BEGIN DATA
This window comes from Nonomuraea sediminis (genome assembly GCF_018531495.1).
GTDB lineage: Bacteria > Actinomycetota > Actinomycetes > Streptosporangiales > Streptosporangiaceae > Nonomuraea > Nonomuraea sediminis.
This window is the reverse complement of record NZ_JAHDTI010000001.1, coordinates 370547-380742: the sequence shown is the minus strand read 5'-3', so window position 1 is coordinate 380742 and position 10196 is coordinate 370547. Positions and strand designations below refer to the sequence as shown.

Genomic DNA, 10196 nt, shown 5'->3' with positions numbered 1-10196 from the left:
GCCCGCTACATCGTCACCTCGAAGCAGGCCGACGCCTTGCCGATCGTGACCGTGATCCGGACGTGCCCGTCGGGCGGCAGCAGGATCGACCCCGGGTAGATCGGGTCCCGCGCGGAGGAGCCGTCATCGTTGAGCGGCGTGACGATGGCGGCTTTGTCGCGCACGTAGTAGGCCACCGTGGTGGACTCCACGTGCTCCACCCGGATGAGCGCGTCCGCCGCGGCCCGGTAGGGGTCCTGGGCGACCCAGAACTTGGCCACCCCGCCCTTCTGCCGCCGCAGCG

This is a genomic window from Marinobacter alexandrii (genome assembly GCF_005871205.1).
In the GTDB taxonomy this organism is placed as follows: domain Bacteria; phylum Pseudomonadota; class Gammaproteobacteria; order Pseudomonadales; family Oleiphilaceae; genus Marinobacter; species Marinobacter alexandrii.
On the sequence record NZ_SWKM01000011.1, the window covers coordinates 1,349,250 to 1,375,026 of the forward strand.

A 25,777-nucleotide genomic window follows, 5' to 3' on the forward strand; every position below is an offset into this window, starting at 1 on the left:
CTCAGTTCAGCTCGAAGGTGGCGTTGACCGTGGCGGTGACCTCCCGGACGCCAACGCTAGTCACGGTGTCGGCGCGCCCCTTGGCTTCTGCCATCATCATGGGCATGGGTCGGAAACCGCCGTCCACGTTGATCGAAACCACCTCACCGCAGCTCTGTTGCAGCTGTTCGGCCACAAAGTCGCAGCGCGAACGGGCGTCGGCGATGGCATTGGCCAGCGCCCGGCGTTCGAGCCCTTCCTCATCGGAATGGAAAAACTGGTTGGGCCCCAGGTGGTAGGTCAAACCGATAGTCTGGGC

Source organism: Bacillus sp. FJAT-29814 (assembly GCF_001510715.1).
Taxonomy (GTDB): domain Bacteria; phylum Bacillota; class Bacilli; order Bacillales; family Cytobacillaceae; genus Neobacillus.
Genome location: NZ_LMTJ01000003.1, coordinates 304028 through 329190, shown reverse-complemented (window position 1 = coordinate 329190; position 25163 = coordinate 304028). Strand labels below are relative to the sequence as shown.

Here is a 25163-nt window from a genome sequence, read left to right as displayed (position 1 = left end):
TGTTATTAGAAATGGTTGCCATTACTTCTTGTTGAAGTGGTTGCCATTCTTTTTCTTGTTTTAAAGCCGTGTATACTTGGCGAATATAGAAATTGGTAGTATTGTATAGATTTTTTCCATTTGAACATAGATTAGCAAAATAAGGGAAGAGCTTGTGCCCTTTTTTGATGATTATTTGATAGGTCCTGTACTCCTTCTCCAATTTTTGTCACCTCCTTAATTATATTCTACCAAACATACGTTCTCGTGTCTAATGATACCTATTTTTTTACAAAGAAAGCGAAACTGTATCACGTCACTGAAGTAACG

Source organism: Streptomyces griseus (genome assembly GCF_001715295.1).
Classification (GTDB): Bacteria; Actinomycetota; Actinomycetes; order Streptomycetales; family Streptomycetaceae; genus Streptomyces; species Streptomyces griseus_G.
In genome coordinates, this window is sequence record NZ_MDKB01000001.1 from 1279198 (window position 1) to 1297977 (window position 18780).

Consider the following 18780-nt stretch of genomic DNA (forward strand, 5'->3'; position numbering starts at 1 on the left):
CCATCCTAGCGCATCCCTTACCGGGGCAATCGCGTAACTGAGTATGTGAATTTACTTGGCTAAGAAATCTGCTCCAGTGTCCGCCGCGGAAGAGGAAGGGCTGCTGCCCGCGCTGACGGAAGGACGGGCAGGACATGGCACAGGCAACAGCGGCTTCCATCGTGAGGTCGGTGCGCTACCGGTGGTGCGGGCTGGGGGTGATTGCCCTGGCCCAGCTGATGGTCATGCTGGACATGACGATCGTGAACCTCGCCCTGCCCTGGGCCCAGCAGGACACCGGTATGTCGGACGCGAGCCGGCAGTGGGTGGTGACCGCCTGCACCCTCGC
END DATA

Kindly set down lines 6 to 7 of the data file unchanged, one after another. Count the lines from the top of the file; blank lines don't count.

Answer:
This is a genomic window from Marinobacter alexandrii (genome assembly GCF_005871205.1).
In the GTDB taxonomy this organism is placed as follows: domain Bacteria; phylum Pseudomonadota; class Gammaproteobacteria; order Pseudomonadales; family Oleiphilaceae; genus Marinobacter; species Marinobacter alexandrii.